The Veikko Palotie Award was this year granted to LL.M. (MICL) Jere Lehtioksa for his praiseworthy master’s thesis ”Big Data as an Essential Facility: the Possible Implications for Data Privacy”. The award was granted for the tenth time and it consists of the Veikko Palotie medal and a grant of EUR 4 000. Paulo Foundation and Merilampi grant the award annually to a master’s thesis that is of interest to the field of business law.
Satu-Anneli Kauranen, Partner in competition and EU-law team, who reviewed the thesis at Merilampi, explained the choice as follows: Jere’s choice of topic nicely combines current phenomena of Big Data and its competition law assessment in dominance situations with requirements of the GDPR, which entered into force last May. All these topics have been widely discussed in recent years and the debate continues. This well-written master’s thesis is interesting in view of companies as well as private persons.
Jere Lehtioksa received the award yesterday in Veikko’s Day event. Jere has graduated as Master of International and Comparative Law from the University of Helsinki. He has also earned a Bachelor of Laws with Honours degree from the City University of Hong Kong.
Summary of thesis Big Data as an Essential Facility: the Possible Implications for Data Privacy
(by Jere Lehtioksa)
My thesis covers the interplay and possible conflicts between the EU competition law and the EU General Data Protection Regulation (‘’GDPR’’) arising from the sharing of Big Data containing personal data between companies.
The research questions of my thesis concern whether companies deemed dominant under the EU competition law can be forced to share their data to competitors. The thesis also analyzes whether as a result of granting access to data containing personal data, companies could violate data privacy laws.
EU competition law prohibits companies from abusing their dominance. Considering the importance of Big Data for companies, there can be situations where dominant companies have little or no incentive to share data with their competitors. A typical harm caused by such conduct is that companies cannot compete with the dominant company as they do not have access to similar amounts of data as the dominant company.
In order for a company to be forced to share its data with competitors, the nature of the data has to amount to a so called essential facility without which competitors cannot function in the markets. The answer to whether a particular dataset can amount to such essential facility depends on the characteristics and the purpose of use of the dataset. Furthermore the structure of the market and the barriers to entry should be considered. As a result it is not possible to provide a clear answer to the nature of data as an essential facility and a case by case analysis of the relevant market and the significance of data have to be conducted.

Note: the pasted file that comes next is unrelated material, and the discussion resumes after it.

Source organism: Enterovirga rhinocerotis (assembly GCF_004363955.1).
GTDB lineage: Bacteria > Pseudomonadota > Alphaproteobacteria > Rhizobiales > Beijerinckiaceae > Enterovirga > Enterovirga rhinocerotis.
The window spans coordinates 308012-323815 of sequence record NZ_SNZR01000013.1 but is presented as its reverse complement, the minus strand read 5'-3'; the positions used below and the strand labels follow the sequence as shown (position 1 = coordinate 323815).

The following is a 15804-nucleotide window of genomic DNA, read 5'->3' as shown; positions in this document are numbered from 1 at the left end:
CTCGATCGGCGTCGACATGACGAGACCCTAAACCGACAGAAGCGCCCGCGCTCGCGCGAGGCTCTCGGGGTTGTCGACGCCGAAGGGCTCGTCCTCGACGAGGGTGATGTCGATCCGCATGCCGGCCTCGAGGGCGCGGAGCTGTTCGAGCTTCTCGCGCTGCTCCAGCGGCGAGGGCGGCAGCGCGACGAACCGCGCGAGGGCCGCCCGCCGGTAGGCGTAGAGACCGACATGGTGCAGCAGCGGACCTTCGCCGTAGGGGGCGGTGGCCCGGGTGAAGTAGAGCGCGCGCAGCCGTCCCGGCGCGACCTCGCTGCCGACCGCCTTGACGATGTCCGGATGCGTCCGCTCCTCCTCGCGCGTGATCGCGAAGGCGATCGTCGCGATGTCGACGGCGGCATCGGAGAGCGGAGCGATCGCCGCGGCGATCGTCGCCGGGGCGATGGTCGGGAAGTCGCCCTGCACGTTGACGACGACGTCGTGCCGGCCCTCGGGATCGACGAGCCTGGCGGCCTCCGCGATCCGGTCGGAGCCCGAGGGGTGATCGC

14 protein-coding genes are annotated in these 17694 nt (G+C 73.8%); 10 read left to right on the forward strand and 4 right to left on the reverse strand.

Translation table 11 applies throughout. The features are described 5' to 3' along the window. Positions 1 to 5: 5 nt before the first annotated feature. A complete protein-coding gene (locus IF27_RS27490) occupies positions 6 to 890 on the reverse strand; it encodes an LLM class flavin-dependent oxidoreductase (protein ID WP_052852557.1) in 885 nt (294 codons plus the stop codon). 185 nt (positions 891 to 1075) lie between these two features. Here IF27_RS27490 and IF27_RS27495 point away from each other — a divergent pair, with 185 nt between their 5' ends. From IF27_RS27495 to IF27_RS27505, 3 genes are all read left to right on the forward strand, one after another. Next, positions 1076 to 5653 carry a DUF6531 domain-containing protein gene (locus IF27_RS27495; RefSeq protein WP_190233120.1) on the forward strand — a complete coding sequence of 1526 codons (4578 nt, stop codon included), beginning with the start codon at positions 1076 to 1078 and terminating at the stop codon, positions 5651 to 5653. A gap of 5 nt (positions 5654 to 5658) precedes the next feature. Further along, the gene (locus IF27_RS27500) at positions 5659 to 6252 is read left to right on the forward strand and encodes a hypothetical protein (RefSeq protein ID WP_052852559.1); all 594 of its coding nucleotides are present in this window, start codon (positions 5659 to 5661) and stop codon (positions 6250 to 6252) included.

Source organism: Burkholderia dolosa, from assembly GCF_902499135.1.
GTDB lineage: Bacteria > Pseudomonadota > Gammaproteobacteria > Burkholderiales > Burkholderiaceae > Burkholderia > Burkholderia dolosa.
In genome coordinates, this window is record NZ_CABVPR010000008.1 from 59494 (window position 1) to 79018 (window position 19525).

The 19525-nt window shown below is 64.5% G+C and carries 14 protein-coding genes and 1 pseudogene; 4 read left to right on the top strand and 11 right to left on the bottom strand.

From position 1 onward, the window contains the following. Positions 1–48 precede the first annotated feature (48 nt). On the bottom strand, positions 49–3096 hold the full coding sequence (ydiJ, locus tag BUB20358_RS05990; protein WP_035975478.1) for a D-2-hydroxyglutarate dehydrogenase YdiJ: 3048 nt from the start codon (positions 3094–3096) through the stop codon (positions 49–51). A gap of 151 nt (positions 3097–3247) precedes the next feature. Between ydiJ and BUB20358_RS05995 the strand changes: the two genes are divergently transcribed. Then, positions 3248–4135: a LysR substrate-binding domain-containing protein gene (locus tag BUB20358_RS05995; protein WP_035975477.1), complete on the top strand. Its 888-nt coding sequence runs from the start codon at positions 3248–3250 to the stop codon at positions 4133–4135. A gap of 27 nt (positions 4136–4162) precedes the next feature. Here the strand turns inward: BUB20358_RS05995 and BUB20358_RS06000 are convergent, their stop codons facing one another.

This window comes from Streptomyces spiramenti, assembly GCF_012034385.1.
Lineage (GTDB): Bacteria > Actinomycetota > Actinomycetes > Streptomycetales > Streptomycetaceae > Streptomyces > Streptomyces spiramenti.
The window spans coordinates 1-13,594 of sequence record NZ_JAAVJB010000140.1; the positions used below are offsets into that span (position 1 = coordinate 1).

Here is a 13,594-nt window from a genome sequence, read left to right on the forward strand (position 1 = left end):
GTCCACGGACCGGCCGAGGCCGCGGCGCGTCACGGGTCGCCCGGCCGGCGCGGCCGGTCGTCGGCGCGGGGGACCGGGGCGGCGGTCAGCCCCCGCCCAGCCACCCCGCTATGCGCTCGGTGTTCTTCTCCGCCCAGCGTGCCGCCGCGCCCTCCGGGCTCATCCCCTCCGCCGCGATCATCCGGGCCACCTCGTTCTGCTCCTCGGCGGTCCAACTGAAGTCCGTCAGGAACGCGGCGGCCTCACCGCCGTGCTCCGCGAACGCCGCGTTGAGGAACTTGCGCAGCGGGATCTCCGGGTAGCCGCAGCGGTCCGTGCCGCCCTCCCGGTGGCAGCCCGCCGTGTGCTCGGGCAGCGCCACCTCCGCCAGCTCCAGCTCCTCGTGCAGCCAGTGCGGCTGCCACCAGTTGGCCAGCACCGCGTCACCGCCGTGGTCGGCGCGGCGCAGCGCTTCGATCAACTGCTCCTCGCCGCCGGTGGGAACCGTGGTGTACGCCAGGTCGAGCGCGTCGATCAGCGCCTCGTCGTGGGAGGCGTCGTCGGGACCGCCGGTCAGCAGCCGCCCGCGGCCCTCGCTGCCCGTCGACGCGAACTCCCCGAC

On the other hand, there are various practical challenges concerning the forced the sharing of data. First of all the administrative challenges such as the administration and supervision of access have to be taken care of. In addition the practical implementation of access such as the mode of delivery of the data might prove challenging. The definition of the terms of access have to be drafted with precaution. The key point about forced sharing of data is the question whether this might deter companies from investing on the analysis of Big Data if they are forced to share it with competitors and thus harm innovation.
Companies sharing data with third parties have to comply with the GDPR in relation to the processing of personal data. The GDPR contains various limitations on the processing of personal data in relation to sharing data with third parties. The processing has to have a legal basis under the GDPR, which might turn out difficult to define due to the complexity of the processing. Under the GDPR, once personal data has been collected, it can only be used for the purpose it was collected for unless consent is provided by the persons whose data is being processed (data subjects) unless certain exception apply. Furthermore the GDPR places information duties on the controller to inform the data subjects on the processing of their personal data. All these limitations might make it difficult for a company to comply with the GDPR when sharing personal data in the form of Big Data.
There are certain solutions to the problems explained above such as the anonymization of the personal data as the provisions of the GDPR do not apply to anonymous data that satisfies certain criteria. On the other hand the usability and the value of anonymized data have to be considered. The GDPR also provides for a limited right to data portability meaning that data subjects can have their personal data transmitted from the original controller to another controller under certain circumstances. However this type of data portability only concerns the personal data of the data subject in question making the request and not the entire dataset.
The above issues decrease legal uncertainty for companies as companies risk violating either data privacy laws if they share data to competitors or competition laws if they decline to share data as a result of complying with data privacy laws. Furthermore the practicalities of data sharing might prove challenging. The regulators should consider the need for sector specific regulation so that companies can comply with both data privacy regulation and competition law when sharing Big Data to their competitors.
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